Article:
The following key points that Mr Cadier believes are vital for patient safety (they are discussed in more detail below):
- A passion for cosmetic surgery
- Commitment to patient safety
- Comprehensive pre-operative assessment
- Dedicated cosmetic anaesthetists
- Specialist nursing team
- Extensive and on-going training
- High volume surgery
- External audit of outcomes and complications
- Being a trainer and an examiner
- Involved in National regulation
Mr Cadier has been undertaking private practice for over twenty years. He has developed a passion for cosmetic surgery and is always striving to provide the highest possible quality of care and the best possible outcomes. However, patient safety is paramount.
He is committed to delivering a safe clinical practice ensuring that patients undergo aesthetic surgical procedures in as risk free manner as possible. This starts right from the initial consultation, with a detailed medical and surgical history being taken, and a careful assessment of the patient and proposed procedure to ensure that it is appropriate to proceed. All patients will additionally undergo a nurse led pre-operative assessment and where appropriate tests will be undertaken or a referral to the anaesthetist. Where a pre-existing problem exists that is being looked after by a Consultant within a hospital setting permission is sought to contact them. Additionally patients are encouraged to allow a letter to be sent to their GP just to check on their overall health.
During the in-patient stay dedicated nurses, often in association with a Specialist Cosmetic Nurse Practitioner, look after patients. The anesthetic is delivered in both Sarum Road Hospital in Winchester and The Harbour Hospital in Poole by Dr Aquilina who over the last 21 years has worked alongside Mr Cadier to provide a specialist anaesthetic service for patients undergoing cosmetic surgery. The importance of this aspect of care cannot be over emphasised.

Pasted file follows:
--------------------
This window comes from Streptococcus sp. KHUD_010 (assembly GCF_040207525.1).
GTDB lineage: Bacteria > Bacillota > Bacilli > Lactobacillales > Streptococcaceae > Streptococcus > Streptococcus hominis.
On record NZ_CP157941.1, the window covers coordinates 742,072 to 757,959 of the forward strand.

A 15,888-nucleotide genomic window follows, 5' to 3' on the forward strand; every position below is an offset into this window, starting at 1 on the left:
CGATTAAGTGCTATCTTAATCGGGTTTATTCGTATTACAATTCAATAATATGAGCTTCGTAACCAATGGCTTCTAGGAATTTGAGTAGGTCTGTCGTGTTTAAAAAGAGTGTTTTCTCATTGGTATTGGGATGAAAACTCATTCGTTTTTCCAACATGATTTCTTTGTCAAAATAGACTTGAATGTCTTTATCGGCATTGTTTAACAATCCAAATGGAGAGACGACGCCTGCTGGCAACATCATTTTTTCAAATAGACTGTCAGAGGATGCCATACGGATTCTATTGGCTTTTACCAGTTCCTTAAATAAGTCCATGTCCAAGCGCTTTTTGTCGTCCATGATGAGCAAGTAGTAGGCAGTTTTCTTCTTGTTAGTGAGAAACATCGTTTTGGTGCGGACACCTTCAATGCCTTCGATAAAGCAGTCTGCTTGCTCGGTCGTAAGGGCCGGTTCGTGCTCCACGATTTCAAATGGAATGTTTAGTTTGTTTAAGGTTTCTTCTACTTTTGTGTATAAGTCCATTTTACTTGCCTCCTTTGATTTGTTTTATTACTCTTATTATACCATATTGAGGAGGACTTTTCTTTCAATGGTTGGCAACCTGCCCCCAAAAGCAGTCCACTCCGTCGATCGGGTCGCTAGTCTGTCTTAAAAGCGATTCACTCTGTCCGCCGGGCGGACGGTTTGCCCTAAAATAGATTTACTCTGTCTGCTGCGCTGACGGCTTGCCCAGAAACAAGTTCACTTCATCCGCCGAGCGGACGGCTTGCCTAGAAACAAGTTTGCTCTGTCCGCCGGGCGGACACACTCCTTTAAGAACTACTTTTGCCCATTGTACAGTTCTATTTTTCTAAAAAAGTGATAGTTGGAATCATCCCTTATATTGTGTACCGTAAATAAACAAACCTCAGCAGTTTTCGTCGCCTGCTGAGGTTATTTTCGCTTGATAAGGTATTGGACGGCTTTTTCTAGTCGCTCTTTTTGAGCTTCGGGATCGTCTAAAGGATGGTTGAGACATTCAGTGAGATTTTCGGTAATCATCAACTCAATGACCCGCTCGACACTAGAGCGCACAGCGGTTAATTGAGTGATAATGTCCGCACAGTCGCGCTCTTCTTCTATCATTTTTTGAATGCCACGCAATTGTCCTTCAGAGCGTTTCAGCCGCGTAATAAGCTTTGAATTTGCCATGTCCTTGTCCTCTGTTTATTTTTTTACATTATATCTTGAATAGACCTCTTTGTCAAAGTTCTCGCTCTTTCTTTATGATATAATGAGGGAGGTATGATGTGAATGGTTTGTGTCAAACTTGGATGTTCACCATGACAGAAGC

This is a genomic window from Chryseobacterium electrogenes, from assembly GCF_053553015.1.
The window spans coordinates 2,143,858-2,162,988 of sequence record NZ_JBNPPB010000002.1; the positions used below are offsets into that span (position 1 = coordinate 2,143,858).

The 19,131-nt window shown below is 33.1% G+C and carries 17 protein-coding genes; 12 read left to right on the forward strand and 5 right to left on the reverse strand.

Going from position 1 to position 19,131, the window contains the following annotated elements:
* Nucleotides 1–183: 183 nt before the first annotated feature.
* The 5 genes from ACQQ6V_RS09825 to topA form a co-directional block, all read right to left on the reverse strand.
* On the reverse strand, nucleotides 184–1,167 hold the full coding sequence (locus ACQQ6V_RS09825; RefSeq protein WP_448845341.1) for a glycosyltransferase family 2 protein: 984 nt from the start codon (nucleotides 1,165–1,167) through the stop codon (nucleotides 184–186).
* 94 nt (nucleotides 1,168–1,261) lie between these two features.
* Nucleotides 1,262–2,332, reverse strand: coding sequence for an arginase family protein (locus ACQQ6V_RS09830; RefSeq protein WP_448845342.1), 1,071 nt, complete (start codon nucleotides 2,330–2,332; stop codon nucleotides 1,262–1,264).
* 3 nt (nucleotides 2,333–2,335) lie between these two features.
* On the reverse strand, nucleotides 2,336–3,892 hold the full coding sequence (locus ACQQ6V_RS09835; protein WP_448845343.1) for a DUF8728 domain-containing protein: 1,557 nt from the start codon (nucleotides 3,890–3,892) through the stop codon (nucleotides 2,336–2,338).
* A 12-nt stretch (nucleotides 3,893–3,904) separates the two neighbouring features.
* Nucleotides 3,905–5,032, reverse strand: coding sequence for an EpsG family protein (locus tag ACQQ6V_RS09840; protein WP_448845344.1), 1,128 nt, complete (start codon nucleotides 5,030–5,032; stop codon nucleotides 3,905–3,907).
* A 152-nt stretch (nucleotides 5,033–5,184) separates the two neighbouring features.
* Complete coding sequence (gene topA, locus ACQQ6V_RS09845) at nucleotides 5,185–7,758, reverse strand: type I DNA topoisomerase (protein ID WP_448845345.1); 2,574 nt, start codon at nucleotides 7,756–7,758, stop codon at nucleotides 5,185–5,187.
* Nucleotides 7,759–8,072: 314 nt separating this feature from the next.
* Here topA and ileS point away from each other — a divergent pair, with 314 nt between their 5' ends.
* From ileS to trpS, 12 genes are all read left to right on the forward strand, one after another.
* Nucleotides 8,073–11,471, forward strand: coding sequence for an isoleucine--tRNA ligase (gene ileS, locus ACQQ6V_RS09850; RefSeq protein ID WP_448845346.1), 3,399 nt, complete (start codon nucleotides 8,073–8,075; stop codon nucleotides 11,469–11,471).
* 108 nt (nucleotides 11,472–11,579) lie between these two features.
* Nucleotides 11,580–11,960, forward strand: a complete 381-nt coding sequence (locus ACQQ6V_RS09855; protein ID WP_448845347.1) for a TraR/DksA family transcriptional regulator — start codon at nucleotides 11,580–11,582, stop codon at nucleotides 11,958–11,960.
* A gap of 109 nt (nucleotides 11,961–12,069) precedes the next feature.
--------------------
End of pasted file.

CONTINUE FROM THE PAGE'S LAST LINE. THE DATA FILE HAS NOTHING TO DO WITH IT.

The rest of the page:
Although Mr Cadier received extensive training in cosmetic surgery in his formative years, he still attends courses and training sessions to continue his professional development and maintain an up to date practice. He also lectures and trains cosmetic surgeons and is a Faculty member on several cadaveric courses on plastic and aesthetic surgery. He was the program director of the NHS based Reconstructive Cosmetic Surgery training program in the South West UK. In 2015 whilst President of the British Association of Aesthetic Plastic Surgeons (BAAPS) he established a national aesthetic training program for all UK plastic surgery trainees, in collaboration with the BAPRAS and run through the charity the Scar Free Foundation. Regular internal audit of his patients is performed, and Mr Cadier each year submits safety data to the BAAPS.
Mr Cadier also recognises the value of experience and runs a high volume cosmetic surgery practice with 2-3 all day lists in Poole, Winchester and Southampton.. He has personally performed over a 1500 face and neck lifts, and similar numbers for eyelid corrections and breast augmentations (the most popular procedures in his practice). For most procedures he maintains a practice that means that between 25 and 50 of the following procedures are undertaken yearly: abdominoplasties, breast reduction/uplifts, rhinoplasties and lipo-sculpture. There is increasing evidence that in all aspects of surgery with higher case loads the outcomes are better and the complication rates lower.
Mr Cadier in 2008 was invited by his peers to become an Examiner for the Royal College of Surgeons, and twice a year examines senior trainees in Plastic Surgery in their exit exam to ensure they are safe and competent to become Consultant Plastic Surgeons.
In 2008 Mr Cadier was also elected onto the Council of BAAPS. This is an organization dedicated to the education and training of Aesthetic Plastic Surgeons whose main remit is to ensure safe clinical practice nationally. In 2010 Mr Cadier was invited to be part of the first UK delegation to represent the Cosmetic Surgeons and Practitioners in setting standards for cosmetic practice across the whole of Europe. This has led to a Europe wide set of standards having been developed which are gradually becoming integrated into regulations that mandate good clinical practice.
In 2010 he was invited to chair the Clinical Quality and Outcomes group for the Cosmetic Surgery Interspeciality Committee (CSIC) within the Royal College of Surgeons. This followed several scandals in cosmetic surgery that led to the Department of Health sponsored Keogh Report, which itself recommended the setting up of the CSIC. After several years of work a national framework for regulation of cosmetic surgery in the UK has been developed. A credentialing of cosmetic surgeons ensuring that they are properly trained, that they maintain professional standards and on-going training is now in place. Additionally all Cosmetic Surgery cases are now recorded along with key data including complications and soon Patient Reported Outcome Measures (PROMs). This data is being published on the internet by the Private Healthcare Information Network (PHIN) and in years to come will be accessible by all. This UK model of care to maintain and ensure high quality cosmetic surgery is by far the most sophisticated system in the world.